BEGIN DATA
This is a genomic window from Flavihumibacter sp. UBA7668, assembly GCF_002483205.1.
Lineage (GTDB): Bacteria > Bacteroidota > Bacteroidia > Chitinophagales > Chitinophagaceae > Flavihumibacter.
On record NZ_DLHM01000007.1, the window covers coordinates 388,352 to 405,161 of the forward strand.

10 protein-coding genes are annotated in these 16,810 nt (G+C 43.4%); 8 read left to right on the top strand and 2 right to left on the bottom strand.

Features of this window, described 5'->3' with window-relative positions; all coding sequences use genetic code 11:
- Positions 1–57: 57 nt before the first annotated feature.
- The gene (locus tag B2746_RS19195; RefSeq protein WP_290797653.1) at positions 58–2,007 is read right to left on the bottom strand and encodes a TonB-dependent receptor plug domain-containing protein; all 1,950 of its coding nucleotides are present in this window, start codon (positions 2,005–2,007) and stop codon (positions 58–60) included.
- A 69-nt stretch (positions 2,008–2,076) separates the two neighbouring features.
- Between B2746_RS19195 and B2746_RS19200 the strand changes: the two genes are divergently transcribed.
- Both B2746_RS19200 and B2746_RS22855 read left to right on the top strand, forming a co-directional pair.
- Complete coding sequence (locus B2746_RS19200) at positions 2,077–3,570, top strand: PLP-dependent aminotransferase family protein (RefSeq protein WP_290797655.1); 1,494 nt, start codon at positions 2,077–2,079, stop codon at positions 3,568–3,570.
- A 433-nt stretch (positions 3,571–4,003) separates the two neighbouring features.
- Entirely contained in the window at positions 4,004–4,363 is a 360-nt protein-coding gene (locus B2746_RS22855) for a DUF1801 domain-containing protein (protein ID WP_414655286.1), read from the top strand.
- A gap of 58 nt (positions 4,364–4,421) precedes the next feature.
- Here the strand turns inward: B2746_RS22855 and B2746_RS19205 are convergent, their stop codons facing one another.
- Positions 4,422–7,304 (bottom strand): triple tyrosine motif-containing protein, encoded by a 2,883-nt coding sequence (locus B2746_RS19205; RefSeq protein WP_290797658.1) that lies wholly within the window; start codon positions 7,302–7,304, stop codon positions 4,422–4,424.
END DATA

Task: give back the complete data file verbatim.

This is a genomic window from Flavihumibacter sp. UBA7668, assembly GCF_002483205.1.
Lineage (GTDB): Bacteria > Bacteroidota > Bacteroidia > Chitinophagales > Chitinophagaceae > Flavihumibacter.
On record NZ_DLHM01000007.1, the window covers coordinates 388,352 to 405,161 of the forward strand.

10 protein-coding genes are annotated in these 16,810 nt (G+C 43.4%); 8 read left to right on the top strand and 2 right to left on the bottom strand.

Features of this window, described 5'->3' with window-relative positions; all coding sequences use genetic code 11:
- Positions 1–57: 57 nt before the first annotated feature.
- The gene (locus tag B2746_RS19195; RefSeq protein WP_290797653.1) at positions 58–2,007 is read right to left on the bottom strand and encodes a TonB-dependent receptor plug domain-containing protein; all 1,950 of its coding nucleotides are present in this window, start codon (positions 2,005–2,007) and stop codon (positions 58–60) included.
- A 69-nt stretch (positions 2,008–2,076) separates the two neighbouring features.
- Between B2746_RS19195 and B2746_RS19200 the strand changes: the two genes are divergently transcribed.
- Both B2746_RS19200 and B2746_RS22855 read left to right on the top strand, forming a co-directional pair.
- Complete coding sequence (locus B2746_RS19200) at positions 2,077–3,570, top strand: PLP-dependent aminotransferase family protein (RefSeq protein WP_290797655.1); 1,494 nt, start codon at positions 2,077–2,079, stop codon at positions 3,568–3,570.
- A 433-nt stretch (positions 3,571–4,003) separates the two neighbouring features.
- Entirely contained in the window at positions 4,004–4,363 is a 360-nt protein-coding gene (locus B2746_RS22855) for a DUF1801 domain-containing protein (protein ID WP_414655286.1), read from the top strand.
- A gap of 58 nt (positions 4,364–4,421) precedes the next feature.
- Here the strand turns inward: B2746_RS22855 and B2746_RS19205 are convergent, their stop codons facing one another.
- Positions 4,422–7,304 (bottom strand): triple tyrosine motif-containing protein, encoded by a 2,883-nt coding sequence (locus B2746_RS19205; RefSeq protein WP_290797658.1) that lies wholly within the window; start codon positions 7,302–7,304, stop codon positions 4,422–4,424.